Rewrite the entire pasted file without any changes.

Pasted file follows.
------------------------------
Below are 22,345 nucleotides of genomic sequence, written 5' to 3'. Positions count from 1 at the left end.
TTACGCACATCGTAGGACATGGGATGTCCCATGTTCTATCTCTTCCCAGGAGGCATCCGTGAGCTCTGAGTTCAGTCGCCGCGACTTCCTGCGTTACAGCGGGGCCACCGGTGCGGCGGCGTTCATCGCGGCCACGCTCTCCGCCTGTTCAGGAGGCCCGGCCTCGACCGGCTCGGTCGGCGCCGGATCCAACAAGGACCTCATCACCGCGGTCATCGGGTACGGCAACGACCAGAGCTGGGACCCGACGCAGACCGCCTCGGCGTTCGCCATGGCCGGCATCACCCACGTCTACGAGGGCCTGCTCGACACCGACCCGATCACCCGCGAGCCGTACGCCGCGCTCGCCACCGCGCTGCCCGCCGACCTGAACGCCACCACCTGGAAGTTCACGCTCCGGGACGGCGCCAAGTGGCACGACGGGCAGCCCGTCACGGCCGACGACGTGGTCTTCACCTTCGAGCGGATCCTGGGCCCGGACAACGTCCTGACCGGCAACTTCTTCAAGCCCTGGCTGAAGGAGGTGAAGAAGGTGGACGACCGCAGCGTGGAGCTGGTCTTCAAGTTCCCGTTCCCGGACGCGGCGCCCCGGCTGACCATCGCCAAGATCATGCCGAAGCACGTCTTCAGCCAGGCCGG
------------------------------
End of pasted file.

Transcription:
Below are 22,345 nucleotides of genomic sequence, written 5' to 3'. Positions count from 1 at the left end.
TTACGCACATCGTAGGACATGGGATGTCCCATGTTCTATCTCTTCCCAGGAGGCATCCGTGAGCTCTGAGTTCAGTCGCCGCGACTTCCTGCGTTACAGCGGGGCCACCGGTGCGGCGGCGTTCATCGCGGCCACGCTCTCCGCCTGTTCAGGAGGCCCGGCCTCGACCGGCTCGGTCGGCGCCGGATCCAACAAGGACCTCATCACCGCGGTCATCGGGTACGGCAACGACCAGAGCTGGGACCCGACGCAGACCGCCTCGGCGTTCGCCATGGCCGGCATCACCCACGTCTACGAGGGCCTGCTCGACACCGACCCGATCACCCGCGAGCCGTACGCCGCGCTCGCCACCGCGCTGCCCGCCGACCTGAACGCCACCACCTGGAAGTTCACGCTCCGGGACGGCGCCAAGTGGCACGACGGGCAGCCCGTCACGGCCGACGACGTGGTCTTCACCTTCGAGCGGATCCTGGGCCCGGACAACGTCCTGACCGGCAACTTCTTCAAGCCCTGGCTGAAGGAGGTGAAGAAGGTGGACGACCGCAGCGTGGAGCTGGTCTTCAAGTTCCCGTTCCCGGACGCGGCGCCCCGGCTGACCATCGCCAAGATCATGCCGAAGCACGTCTTCAGCCAGGCCGG